Archive for the ‘greenhouse gas’ Category

China says coal addiction makes climate change fight hard

October 29, 2008

China warned Wednesday its heavy dependence on coal to fuel its fast-growing economy made it difficult to control greenhouse gas emissions, but said fighting global warming remained imperative.

by Robert J. Saiget, AFP

Releasing a policy paper on climate change, the Chinese government acknowledged the deep impact global warming had already made on the world’s most populous nation — and warned of much worse to come.

Cyclists passes through thick pollution from a factory in Yutian, ... 
Cyclists passes through thick pollution from a factory in Yutian, 2006. China warned its heavy dependence on coal to fuel its fast-growing economy made it difficult to control greenhouse gas emissions, but said fighting global warming remained imperative.(AFP/File/Peter Parks)

“Extreme climate phenomena, such as high temperatures, heavy precipitation and severe droughts, have increased in frequency and intensity,” the so-called “White Paper” said.

If not alleviated, these phenomena will increase natural disasters, reduce grain yields and impact livestock raising, hampering the nation’s efforts to feed its 1.3 billion people, it said.

According to the paper, China experienced 21 warm winters from 1986 to 2007, the latter being the warmest 12 months since detailed records began in 1951.

But coal, the cheapest and most plentiful source of fuel in China, will remain the nation’s major energy source.

“(The) coal-dominated energy mix cannot be substantially changed in the near future, thus making the control of greenhouse gas emissions rather difficult,” the paper said.

China is dependent on coal for about two thirds of its energy use, which has caused it to rise quickly in recent years as a major emitter of greenhouse gases.

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China: Despite Pledge of Clean Energy, Coal is Number One Source

December 26, 2007

BEIJING (AFP) – China reiterated Wednesday its long-term dependence on coal for energy, but pledged to step up efforts to burn the fuel more cleanly to reduce its impact on global warming.

In its first white paper on energy, the Chinese government also vowed to develop sustainable energy industries, and said its booming demand for fuel would not pose a threat to world energy security.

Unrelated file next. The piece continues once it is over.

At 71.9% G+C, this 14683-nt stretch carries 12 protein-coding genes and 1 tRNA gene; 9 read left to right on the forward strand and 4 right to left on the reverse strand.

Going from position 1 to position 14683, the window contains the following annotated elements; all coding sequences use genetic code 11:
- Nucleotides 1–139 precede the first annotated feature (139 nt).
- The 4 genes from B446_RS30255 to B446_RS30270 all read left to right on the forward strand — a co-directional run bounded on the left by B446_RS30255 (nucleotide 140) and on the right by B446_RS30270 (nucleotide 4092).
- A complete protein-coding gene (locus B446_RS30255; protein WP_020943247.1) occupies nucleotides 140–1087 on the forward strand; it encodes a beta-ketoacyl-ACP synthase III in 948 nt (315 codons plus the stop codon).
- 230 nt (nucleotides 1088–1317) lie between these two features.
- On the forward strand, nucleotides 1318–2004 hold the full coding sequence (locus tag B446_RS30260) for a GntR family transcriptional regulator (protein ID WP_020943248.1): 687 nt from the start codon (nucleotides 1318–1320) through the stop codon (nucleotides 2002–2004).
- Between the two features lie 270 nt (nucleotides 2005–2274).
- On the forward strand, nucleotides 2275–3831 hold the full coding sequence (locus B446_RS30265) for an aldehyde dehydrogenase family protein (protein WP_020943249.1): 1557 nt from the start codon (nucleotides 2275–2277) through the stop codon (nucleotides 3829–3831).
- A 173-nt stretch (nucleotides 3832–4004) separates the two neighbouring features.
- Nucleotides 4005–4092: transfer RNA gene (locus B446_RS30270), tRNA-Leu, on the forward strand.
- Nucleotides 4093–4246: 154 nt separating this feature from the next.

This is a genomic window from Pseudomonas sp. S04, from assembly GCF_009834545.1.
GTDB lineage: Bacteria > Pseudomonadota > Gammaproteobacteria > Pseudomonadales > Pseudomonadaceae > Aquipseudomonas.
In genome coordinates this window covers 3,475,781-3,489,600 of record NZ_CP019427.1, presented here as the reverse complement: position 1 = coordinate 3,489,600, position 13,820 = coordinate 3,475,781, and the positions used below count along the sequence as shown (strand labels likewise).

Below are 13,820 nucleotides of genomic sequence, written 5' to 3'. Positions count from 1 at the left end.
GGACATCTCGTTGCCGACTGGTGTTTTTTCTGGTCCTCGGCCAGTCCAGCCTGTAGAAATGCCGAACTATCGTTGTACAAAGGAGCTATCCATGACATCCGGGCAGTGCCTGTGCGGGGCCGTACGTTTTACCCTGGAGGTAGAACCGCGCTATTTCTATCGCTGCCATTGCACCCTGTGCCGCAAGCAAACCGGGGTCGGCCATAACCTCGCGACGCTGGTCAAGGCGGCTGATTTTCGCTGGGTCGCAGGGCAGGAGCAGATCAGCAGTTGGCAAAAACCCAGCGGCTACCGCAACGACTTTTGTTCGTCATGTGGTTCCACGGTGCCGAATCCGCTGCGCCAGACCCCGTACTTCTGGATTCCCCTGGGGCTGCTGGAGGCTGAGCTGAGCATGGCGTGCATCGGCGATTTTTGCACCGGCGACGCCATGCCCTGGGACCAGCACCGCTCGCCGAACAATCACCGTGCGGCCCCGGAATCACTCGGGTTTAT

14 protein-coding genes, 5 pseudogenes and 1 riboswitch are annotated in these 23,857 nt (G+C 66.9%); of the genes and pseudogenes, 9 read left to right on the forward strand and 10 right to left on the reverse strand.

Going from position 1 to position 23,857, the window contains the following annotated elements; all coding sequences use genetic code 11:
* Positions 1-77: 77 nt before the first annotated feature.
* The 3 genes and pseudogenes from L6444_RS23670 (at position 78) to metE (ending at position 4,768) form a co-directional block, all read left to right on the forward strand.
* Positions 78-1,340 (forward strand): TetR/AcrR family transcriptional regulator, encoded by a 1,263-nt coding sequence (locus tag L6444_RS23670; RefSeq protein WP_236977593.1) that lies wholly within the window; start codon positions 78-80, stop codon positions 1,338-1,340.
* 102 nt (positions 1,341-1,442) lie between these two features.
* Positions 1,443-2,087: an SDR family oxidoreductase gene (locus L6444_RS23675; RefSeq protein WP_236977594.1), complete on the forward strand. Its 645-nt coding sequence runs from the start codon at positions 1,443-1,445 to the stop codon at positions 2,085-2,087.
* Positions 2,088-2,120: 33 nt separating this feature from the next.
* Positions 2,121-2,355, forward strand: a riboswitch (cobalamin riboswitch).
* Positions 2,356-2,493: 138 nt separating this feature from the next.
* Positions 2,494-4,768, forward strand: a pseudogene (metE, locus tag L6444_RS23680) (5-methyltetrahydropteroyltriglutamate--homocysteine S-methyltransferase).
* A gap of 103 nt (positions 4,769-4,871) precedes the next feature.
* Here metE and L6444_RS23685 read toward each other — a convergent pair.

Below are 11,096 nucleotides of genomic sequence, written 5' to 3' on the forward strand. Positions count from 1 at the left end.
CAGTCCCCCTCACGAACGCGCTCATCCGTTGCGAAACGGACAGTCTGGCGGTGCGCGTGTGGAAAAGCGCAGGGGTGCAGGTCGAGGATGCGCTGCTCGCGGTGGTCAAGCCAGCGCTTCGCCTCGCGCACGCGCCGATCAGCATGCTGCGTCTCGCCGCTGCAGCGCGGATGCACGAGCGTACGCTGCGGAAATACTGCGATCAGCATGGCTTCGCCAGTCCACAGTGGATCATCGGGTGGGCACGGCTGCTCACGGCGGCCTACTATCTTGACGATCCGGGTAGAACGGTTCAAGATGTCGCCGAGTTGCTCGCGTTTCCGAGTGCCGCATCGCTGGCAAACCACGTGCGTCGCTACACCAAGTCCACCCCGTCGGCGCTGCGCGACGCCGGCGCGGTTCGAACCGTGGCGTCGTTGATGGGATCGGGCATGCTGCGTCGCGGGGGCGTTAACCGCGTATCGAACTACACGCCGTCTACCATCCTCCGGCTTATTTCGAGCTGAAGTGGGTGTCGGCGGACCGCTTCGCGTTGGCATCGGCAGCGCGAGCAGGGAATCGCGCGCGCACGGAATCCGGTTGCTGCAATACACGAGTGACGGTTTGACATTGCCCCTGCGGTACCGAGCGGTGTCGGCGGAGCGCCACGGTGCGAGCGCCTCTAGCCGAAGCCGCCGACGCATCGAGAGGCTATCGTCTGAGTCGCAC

“China did not, does not and will not pose any threat to the world’s energy security,” said the non-binding position paper issued by the State Council, China’s cabinet.

Amid global concerns that future Chinese demand for resources could lead to supply and price pressures, the nation said….
A cyclist riding past a coal-fired smokestsack chimney, emitting ... 

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China vows to develop clean energies

 BEIJING – China promised Wednesday to develop renewable energy for its fast-growing economy but warned that coal consumption will grow dramatically and avoided embracing binding limits on its greenhouse gas emissions.


In a report on its energy plans, the government announced no new initiatives but said it wants to curb reliance on oil and gas to drive an economy that is the world’s second-biggest energy consumer after the United States.

“China gives top priority to developing renewable energy,” said the 44-page report released by the Cabinet’s press office.

The report said Beijing will promote hydroelectric, nuclear, solar and wind energy, as well natural gas extracted from garbage dumps and coal mines

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Beijing’s Environmental Plan Cites Need for Enforcement

November 27, 2007

By Maureen Fan
Washington Post Foreign Service
Tuesday, November 27, 2007

BEIJING, Nov. 26 — The Chinese government released a long-delayed environmental protection plan Monday that promises added efforts to tackle the country’s increasingly foul air and water and for the first time emphasizes a need to reduce greenhouse gases, officials said.

The 11th Five-Year Plan to protect the environment, for 2005 to 2010, also pledges to make polluters pay for cleanup. The plan left unclear whether the government will force local officials and businesses to abide by its terms.

“This time, it’s stated clearly which areas should be taken care of by the government, and which areas are the responsibility of enterprises,” said Liu Youbin, a spokesman for the State Environmental Protection Administration. Compared with the previous five-year plan, this document “makes its goals clearer and simpler.”

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China wants to freeze emissions at 2005 levels: Wen

November 21, 2007

SINGAPORE (AFP) – China will seek to increase cooperation with Asian nations on climate change and will try to freeze its key pollution emissions at 2005 levels, Prime Minister Wen Jiabao said Wednesday.

Wen said he would propose an international climate change forum in China next year to improve the region’s ability to address global warming.
A man pedals a cart filled with coal briquettes in
western China’s Shaanxi province.

“China in the next five years will be determined to reduce energy consumption by 20 percent (per unit of GDP) to reduce carbon emissions and will strive to keep carbon emissions at 2005 levels,” Wen told journalists.

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